The Senate Judiciary Committee confirmed two of President Bush's Circuit Court nominees Thursday, bringing the Senate closer to confirming 10 Appeals Court nominees in the last two years of this administration.

But that is not likely to appease Republicans who are angry and gradually closing down the business of the Senate in opposition to the slow pace of these particular lifetime appointments.

Senate Minority Leader Mitch McConnell struck a deal with Majority Leader Harry Reid to confirm at least 15 of the nominees by the end of this year, that number equaling the number confirmed in the last two years of the Clinton administration. Numbers were slightly higher for Bush's father, President George H.W. Bush.

Twice this week, McConnell invoked the "two-hour rule" that requires consent of all senators for committees to meet beyond two hours of the full Senate being in session. Two Judiciary Committee hearings were stopped dead in their tracks as a result. Witnesses who'd traveled from as far away as Los Angeles were left unable to testify.

Though confirming Judges Raymond Kethledge unanimously and Judge Helene White, 11-8, for the Sixth Circuit Court of Appeal, Judiciary Committee Chairman Patrick Leahy showed no sign that he would give Republicans what they want.

Instead, Leahy, D-Vt., defiantly warned Republicans that such dilatory tactics would lead to Saturday hearings and also put his colleagues on notice, saying, "Further judges will be considered only if by consent of the two leaders of the Senate and the two leaders of this committee."

In a more ominous sign for the Republicans' goal, Leahy reminded his colleagues of the so-called "Thurmond Rule" — named for late Committee Chairman Strom Thurmond, R-S.C., who controlled the committee in the waning months of the Carter administration and fought against confirming the president's nominees.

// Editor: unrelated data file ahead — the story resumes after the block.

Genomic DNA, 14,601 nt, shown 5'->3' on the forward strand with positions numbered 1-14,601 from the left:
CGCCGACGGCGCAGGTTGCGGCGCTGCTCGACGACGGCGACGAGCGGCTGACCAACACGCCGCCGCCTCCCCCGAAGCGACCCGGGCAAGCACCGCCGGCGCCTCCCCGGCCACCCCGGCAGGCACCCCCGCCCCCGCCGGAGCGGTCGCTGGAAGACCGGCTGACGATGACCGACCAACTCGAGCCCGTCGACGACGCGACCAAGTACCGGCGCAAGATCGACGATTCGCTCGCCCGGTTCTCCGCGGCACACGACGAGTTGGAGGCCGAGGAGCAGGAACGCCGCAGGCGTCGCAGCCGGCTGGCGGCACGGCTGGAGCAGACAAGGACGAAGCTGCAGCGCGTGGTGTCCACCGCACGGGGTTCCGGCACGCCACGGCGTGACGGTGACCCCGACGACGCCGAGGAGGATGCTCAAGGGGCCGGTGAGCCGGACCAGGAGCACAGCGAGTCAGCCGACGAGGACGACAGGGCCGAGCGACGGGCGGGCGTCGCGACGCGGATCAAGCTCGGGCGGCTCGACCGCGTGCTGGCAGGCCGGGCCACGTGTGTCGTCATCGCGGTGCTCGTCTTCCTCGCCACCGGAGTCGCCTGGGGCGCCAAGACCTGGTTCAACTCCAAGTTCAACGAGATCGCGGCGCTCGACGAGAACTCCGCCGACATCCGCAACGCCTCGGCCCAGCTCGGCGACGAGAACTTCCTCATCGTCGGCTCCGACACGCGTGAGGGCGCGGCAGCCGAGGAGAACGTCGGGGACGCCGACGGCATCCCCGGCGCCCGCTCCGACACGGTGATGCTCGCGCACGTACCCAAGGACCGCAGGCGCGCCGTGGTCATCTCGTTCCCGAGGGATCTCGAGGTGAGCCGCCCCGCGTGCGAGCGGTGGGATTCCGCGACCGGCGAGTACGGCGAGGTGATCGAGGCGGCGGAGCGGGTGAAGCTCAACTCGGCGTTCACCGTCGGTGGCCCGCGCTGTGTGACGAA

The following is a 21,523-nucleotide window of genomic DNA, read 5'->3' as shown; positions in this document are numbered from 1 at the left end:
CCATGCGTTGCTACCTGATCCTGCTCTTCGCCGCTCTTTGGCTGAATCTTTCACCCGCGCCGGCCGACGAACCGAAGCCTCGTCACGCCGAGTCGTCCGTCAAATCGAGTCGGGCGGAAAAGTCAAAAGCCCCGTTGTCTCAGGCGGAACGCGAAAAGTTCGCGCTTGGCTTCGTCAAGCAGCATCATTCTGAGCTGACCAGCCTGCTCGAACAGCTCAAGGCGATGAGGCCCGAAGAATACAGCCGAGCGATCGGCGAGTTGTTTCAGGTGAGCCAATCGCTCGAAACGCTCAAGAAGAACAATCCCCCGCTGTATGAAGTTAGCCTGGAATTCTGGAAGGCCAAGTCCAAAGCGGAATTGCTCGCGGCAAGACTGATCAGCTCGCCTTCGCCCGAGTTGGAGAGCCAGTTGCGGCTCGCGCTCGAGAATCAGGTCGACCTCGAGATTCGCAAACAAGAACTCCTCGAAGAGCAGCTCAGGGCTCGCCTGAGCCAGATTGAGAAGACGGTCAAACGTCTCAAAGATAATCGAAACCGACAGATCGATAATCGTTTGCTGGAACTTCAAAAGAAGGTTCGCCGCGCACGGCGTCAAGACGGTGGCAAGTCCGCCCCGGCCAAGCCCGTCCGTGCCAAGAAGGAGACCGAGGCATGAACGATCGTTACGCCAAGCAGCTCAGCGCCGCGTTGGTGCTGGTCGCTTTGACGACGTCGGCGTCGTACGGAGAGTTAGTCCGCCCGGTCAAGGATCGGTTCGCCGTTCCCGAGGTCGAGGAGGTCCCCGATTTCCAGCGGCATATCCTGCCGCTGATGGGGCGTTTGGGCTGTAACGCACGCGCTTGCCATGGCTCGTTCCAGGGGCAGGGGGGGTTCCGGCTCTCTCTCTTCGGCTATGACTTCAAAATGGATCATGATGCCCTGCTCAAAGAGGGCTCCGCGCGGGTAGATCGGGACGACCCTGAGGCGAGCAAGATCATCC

The rule gradually evolved over time and now is generally considered by members of both parties, though there have been exceptions. The rule allows the Senate in the hands of the opposing party to that of the president prevents the consideration of lifetime judicial appointments in the last year of a presidency unless the nominees are agreed upon by both the majority and minority leaders, as well as the chairman and ranking member of the Judiciary Committee.

Sen Joe Biden, D-Del., also a former chairman who controlled the committee in the final months of the first Bush's administration, reminded colleagues of the rule, saying, "This is the way it's always been handled. It's totally legitimate. Been this way 200 years."

A number of Republicans noted that other Bush nominees have been languishing in the committee for more than a year, like Peter Keissler for the Fourth Circuit. Democrats countered that Judge White has been pending for 11 years, as she was first nominated in the late 1990s by President Clinton.

But another former chairman chimed in, Sen Orrin Hatch, R-Utah, who said, "White did not receive a hearing, because she lacked support of her home state senator who served on the committee at that time." This is also a requirement in the Senate — that both home state senator approve a judicial appointment before consideration of that nominee occurs.

No signs suggest the current stalemate and partisan bickering will abate. Sen. Jeff Sessions, R-Ala., noted a conversation he had with Reid about confirming 15 nominees, saying, "It appears he would not reaffirm that when I asked him about it twice on floor. Would not confirm that. So I think Republicans are right to confirm the decision has been made not to meet that commitment."